The Labor Department must have eligibility rules ready by May 31, and have regulations and claim forms ready by July 31. Payments could be made by late 2001.
By Bill Bartleman firstname.lastname@example.org
Workers at the Paducah Gaseous Diffusion Plant who became ill because of exposure to hazardous materials should be able to file compensation claims for up to $150,000 by Aug. 1.
President Clinton issued an executive order Thursday putting the Labor Department in charge of the compensation program and setting deadlines. Legislation approved by Congress earlier this year created the program and instructed the president to come up with an implementation plan.
U.S. Rep. Ed Whitfield, R-Hopkinsville, praised Clinton's plan. "It appears to be right on target and what we had hoped for," Whitfield said. One concern of lawmakers was which agency would be in charge.
Whitfield opposed a suggestion that the Department of Justice be in charge. He favored Labor, which is experienced in administering worker compensation programs.
Whitfield said he was pleased at Clinton's speed in issuing the order, adding that he doubts the next president will change anything.
The Labor Department must have eligibility rules ready by May 31, and have regulations and claim forms ready by July 31. Whitfield said the first payments could be made by the end of 2001.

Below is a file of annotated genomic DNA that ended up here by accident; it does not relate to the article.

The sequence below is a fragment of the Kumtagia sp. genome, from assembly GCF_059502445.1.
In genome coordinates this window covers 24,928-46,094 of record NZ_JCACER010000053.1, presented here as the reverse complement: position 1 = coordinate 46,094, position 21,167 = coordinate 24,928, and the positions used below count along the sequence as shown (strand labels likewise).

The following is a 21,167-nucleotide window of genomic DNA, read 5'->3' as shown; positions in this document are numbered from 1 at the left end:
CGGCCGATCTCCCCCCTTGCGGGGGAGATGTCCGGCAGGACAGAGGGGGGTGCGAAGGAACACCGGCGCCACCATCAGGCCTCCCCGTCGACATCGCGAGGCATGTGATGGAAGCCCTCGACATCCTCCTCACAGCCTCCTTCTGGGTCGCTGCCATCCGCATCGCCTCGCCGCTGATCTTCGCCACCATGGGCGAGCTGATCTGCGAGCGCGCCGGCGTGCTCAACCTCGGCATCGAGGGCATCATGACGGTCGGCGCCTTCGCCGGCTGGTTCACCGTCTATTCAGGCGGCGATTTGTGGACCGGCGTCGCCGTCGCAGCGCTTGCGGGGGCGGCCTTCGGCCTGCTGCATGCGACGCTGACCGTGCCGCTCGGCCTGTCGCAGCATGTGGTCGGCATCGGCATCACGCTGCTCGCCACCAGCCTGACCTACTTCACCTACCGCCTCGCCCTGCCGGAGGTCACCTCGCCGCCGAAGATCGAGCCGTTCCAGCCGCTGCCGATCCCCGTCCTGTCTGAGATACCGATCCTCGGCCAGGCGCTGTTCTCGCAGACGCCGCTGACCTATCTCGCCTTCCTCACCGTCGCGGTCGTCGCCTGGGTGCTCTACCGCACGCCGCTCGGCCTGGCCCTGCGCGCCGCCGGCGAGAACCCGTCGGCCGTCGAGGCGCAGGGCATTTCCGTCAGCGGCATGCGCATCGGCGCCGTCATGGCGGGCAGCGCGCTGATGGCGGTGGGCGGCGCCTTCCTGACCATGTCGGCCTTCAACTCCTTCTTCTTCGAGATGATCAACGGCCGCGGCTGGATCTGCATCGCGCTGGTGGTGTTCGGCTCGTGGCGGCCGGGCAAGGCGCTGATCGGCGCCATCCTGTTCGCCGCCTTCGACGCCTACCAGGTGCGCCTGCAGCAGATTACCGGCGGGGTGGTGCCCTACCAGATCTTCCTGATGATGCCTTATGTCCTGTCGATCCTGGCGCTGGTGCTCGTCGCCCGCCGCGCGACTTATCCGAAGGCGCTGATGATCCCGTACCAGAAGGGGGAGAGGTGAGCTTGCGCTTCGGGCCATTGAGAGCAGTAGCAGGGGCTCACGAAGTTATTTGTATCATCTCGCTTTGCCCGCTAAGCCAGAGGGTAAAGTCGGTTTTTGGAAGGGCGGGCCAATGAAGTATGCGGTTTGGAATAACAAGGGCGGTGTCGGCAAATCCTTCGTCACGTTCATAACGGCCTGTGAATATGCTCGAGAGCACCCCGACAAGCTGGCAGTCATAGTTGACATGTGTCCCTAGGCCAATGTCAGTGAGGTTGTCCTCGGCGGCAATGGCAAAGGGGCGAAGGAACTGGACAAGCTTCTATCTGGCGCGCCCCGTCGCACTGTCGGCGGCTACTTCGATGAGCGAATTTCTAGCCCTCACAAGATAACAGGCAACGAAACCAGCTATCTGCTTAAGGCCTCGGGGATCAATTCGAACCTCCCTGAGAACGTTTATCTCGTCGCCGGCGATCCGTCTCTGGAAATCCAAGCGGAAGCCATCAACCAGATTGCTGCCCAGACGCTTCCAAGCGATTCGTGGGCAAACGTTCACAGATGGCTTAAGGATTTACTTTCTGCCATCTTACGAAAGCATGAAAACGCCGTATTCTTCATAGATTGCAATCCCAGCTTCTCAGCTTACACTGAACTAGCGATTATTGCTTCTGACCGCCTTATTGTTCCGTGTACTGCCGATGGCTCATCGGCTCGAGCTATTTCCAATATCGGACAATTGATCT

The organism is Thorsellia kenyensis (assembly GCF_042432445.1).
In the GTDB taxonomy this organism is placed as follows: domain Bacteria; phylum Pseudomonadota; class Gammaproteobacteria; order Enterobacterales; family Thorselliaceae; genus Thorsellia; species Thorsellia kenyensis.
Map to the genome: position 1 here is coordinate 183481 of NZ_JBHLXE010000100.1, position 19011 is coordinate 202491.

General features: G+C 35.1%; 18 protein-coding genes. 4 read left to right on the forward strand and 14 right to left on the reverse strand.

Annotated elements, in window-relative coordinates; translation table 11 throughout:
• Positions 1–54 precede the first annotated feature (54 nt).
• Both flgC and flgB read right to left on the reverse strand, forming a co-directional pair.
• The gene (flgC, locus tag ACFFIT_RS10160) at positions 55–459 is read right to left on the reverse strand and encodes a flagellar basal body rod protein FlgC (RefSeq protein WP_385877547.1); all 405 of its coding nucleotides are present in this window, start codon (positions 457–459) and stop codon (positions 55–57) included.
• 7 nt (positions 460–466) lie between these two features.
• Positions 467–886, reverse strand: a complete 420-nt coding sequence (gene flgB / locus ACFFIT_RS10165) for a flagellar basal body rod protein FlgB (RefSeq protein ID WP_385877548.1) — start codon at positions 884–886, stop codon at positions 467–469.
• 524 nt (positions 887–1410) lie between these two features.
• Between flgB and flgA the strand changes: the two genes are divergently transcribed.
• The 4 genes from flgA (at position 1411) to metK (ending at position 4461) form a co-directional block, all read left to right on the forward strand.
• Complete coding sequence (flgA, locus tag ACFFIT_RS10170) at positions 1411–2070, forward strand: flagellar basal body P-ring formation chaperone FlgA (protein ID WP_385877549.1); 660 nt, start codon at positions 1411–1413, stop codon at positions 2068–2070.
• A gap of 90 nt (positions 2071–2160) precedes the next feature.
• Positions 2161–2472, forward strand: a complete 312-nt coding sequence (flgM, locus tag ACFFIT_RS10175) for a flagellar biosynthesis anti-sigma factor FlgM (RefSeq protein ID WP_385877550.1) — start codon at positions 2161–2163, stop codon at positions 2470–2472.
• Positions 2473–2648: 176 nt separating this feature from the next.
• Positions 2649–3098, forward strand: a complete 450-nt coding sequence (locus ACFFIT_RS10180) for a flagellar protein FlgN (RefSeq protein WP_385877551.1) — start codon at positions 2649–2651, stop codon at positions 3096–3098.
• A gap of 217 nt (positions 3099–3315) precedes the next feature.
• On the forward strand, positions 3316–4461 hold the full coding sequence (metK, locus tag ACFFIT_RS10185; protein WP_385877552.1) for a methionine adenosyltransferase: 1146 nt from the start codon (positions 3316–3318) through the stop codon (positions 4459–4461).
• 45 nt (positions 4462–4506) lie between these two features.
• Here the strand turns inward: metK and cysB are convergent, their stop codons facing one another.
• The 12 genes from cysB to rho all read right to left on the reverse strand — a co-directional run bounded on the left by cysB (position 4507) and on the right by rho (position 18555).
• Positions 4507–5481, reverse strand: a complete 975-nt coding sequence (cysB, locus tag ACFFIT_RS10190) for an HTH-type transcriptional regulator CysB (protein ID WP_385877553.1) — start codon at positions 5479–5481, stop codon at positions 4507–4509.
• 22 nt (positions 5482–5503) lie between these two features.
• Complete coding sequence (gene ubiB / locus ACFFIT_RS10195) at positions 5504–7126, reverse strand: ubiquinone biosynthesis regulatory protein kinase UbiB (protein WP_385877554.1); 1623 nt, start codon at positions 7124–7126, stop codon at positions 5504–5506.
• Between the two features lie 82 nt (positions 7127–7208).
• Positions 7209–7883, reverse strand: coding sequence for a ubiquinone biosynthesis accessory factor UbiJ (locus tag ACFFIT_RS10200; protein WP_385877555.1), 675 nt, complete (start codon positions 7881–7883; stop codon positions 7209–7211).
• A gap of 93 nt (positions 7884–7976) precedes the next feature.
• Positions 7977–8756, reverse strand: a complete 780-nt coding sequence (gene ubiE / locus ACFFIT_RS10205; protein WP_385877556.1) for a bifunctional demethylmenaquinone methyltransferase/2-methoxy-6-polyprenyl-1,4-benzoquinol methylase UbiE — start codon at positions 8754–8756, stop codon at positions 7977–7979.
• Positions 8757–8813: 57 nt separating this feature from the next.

The Labor Department will define employee eligibility. Whitfield said a key component is that current or former plant workers do not have to prove that their illness is related to their work at a government plant. "The burden of proof is on the government to prove the illness wasn't a result of working at the plant," Whitfield said.
Compensation for former workers who died because of work-related illness will go to surviving family members.
In addition to compensation of up to $150,000, workers and former workers will be eligible for free medical care.
Clinton called the program long overdue. "Existing workers' compensation programs have failed to provide for the needs of these workers and their families," his order stated. Clinton blamed past U.S. Department of Energy policies that denied exposure caused workers to become ill. The policy changed last year when DOE said exposure did cause illnesses and death.
Much of the work done by employees at Paducah and elsewhere was related to Cold War efforts to protect the country's security through the production of nuclear weapons.
"While the nation can never fully repay these workers or their families, they deserve recognition and compensation for their sacrifices," Clinton's order said.
He instructed the Labor Department to set up a system that "minimizes the administrative burden on workers and their survivors."